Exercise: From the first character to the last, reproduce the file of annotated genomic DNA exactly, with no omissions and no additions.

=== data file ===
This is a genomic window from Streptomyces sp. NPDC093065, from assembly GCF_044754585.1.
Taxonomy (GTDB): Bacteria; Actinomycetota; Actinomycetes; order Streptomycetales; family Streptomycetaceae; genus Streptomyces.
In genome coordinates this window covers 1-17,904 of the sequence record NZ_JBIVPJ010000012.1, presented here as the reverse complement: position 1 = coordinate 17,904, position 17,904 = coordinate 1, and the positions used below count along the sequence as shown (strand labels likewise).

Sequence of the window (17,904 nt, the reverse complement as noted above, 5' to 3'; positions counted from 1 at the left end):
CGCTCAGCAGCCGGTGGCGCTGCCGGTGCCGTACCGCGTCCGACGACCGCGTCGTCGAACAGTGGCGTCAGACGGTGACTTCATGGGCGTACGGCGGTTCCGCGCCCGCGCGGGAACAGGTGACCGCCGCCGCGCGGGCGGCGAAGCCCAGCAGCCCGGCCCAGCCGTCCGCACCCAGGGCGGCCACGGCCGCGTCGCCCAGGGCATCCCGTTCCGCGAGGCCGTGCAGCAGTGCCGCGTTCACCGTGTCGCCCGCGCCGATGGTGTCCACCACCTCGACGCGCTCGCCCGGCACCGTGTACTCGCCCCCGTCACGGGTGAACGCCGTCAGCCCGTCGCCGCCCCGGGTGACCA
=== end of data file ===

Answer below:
This is a genomic window from Streptomyces sp. NPDC093065, from assembly GCF_044754585.1.
Taxonomy (GTDB): Bacteria; Actinomycetota; Actinomycetes; order Streptomycetales; family Streptomycetaceae; genus Streptomyces.
In genome coordinates this window covers 1-17,904 of the sequence record NZ_JBIVPJ010000012.1, presented here as the reverse complement: position 1 = coordinate 17,904, position 17,904 = coordinate 1, and the positions used below count along the sequence as shown (strand labels likewise).

Sequence of the window (17,904 nt, the reverse complement as noted above, 5' to 3'; positions counted from 1 at the left end):
CGCTCAGCAGCCGGTGGCGCTGCCGGTGCCGTACCGCGTCCGACGACCGCGTCGTCGAACAGTGGCGTCAGACGGTGACTTCATGGGCGTACGGCGGTTCCGCGCCCGCGCGGGAACAGGTGACCGCCGCCGCGCGGGCGGCGAAGCCCAGCAGCCCGGCCCAGCCGTCCGCACCCAGGGCGGCCACGGCCGCGTCGCCCAGGGCATCCCGTTCCGCGAGGCCGTGCAGCAGTGCCGCGTTCACCGTGTCGCCCGCGCCGATGGTGTCCACCACCTCGACGCGCTCGCCCGGCACCGTGTACTCGCCCCCGTCACGGGTGAACGCCGTCAGCCCGTCGCCGCCCCGGGTGACCA